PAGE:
IDGOP convention wraps up in Twin Falls

Stanley Rep. Dorothy Moon elected new state party chair
Stanley Rep. Dorothy Moon elected new state party chair
Stanley Rep. Dorothy Moon elected new state party chair(SK)
Published: Jul. 17, 2022 at 3:35 PM MDT
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TWIN FALLS, Idaho (KMVT/KSVT) —The Idaho Republican Convention wrapped up in Twin Falls on Saturday, and during the three-day event, there was a mixed bag of emotions that happened.

About 700 delegates from across Idaho attended the event to discuss the party platform, rule changes, and adopt resolutions. It was reported the Idaho Republican Party would consider 31 resolutions, including one questioning the legitimacy of the 2020 election. Stanley Rep. Dorothy Moon introduced a resolution about voter identification. She and others are advocates that government issued ID’s should be the only acceptable form of identification when registering to vote. She also had a second resolution pertaining to rank choice voting.

“I’m definitely against rank choice voting. Most conservatives are because it is one person one vote, and that situation with ranked choice there can be multiple votes by one person so that is something that I’m going to bring in as an amendment in the resolutions committee,” Moon said.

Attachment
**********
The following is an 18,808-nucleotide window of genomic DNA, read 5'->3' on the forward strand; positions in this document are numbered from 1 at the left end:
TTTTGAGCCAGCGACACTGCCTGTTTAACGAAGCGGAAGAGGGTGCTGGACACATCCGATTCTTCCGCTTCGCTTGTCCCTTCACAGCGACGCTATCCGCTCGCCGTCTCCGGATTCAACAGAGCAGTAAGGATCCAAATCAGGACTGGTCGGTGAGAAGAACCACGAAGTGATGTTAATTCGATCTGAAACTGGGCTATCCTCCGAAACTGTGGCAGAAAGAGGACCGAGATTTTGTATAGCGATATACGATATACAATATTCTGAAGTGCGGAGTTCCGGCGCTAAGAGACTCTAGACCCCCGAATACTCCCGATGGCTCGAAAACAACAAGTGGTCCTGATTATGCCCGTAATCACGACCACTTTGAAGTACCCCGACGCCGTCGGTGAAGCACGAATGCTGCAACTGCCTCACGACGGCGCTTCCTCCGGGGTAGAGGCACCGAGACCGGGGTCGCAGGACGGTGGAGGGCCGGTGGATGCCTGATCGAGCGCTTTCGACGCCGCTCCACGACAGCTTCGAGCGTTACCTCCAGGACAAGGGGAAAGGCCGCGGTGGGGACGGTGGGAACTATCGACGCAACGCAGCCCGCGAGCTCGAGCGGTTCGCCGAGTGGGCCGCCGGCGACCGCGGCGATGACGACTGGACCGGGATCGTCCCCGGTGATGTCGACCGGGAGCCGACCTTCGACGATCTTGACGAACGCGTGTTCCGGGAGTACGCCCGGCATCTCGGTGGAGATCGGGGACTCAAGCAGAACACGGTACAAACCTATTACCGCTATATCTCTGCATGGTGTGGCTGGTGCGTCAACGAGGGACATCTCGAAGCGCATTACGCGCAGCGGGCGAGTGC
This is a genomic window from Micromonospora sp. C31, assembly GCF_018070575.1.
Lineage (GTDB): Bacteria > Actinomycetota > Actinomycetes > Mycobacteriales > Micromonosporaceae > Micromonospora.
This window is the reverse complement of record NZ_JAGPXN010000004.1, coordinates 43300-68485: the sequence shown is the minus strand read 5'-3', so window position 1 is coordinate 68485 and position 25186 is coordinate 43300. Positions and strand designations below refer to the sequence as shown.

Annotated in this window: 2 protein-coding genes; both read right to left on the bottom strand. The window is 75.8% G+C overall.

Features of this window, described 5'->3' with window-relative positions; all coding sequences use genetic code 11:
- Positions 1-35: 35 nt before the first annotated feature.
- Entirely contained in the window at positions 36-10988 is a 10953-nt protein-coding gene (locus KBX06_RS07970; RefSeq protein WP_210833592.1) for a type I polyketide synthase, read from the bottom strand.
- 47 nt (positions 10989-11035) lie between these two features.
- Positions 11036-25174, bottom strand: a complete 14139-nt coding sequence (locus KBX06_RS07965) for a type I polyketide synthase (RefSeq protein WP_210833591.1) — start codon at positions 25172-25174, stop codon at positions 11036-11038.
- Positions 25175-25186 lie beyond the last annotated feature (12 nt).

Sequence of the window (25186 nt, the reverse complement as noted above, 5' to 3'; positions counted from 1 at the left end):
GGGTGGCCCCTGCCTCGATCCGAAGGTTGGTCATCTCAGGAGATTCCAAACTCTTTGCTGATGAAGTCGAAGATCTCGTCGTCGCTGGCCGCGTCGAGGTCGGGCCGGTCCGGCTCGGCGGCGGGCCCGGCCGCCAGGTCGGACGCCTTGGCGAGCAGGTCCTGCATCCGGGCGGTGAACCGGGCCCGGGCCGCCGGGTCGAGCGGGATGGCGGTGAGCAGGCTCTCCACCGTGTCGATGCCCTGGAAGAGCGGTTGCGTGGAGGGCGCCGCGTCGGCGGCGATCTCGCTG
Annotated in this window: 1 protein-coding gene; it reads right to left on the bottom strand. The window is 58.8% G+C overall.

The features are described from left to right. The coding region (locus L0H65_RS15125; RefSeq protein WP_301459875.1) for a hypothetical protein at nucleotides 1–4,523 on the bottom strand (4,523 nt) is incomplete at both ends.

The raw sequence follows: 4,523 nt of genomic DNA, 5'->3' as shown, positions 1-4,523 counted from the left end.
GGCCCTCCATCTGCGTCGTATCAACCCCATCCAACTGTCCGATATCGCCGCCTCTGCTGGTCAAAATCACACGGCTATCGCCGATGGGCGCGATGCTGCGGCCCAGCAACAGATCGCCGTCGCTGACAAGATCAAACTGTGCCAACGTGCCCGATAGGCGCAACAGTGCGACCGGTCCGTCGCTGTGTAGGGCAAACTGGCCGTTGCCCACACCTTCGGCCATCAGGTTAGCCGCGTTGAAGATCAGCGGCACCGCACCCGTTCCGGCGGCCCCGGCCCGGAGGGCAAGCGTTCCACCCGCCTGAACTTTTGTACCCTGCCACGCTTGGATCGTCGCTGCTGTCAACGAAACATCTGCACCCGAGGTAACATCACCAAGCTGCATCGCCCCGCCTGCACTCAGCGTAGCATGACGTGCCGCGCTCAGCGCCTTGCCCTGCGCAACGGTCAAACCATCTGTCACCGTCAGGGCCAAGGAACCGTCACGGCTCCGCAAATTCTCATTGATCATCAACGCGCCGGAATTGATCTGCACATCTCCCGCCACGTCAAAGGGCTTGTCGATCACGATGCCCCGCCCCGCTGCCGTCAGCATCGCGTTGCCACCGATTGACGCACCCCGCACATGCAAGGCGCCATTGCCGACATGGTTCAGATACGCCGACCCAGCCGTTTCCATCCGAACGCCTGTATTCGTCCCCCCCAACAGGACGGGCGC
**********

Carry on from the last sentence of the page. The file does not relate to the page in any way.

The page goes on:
Ranked choice voting allows voters to rank candidates by preference on their ballots.

Additionally, Moon was also at the conventions to run for IDGOP chair. She was running against the current chair Tom Luna. . Moon said she feels there is a little bit of a disconnect between lawmakers and Idahoans.

“Our base is the most important, and they are really the Republican Party. When you have people in rural Idaho and urban cities that are definitely feeling the pain of high gas tax, high grocery sales tax, property tax is through the roof, and we are not getting accomplishment in the legislature,” said Moon. “... I think it’s important we are more responsive.”

After a lengthy roll call on Friday, the delegates were finally able to get down to some business and approve a resolution sponsored by Ada County delegate Branden Durst, pertaining to crossover for voting. The goal of it is to disqualify voters affiliated with other parties from registering as Republicans to vote in the party’s primary elections.

“This is a real thing. We had a county commissioner that was elected by crossover Democrats. This is something that actually happens, and we need to have a defense against it,” said Kootenai County Republican Central Committee Chairman Brent Regan.

Another resolution was approved Saturday, relating to crossover voting, sponsored by Ada County delegate Matthew Jensen, to create a crossover voting special committee, made up of Republicans from across the state, to investigate how crossover voters are trying to influence the Republican party.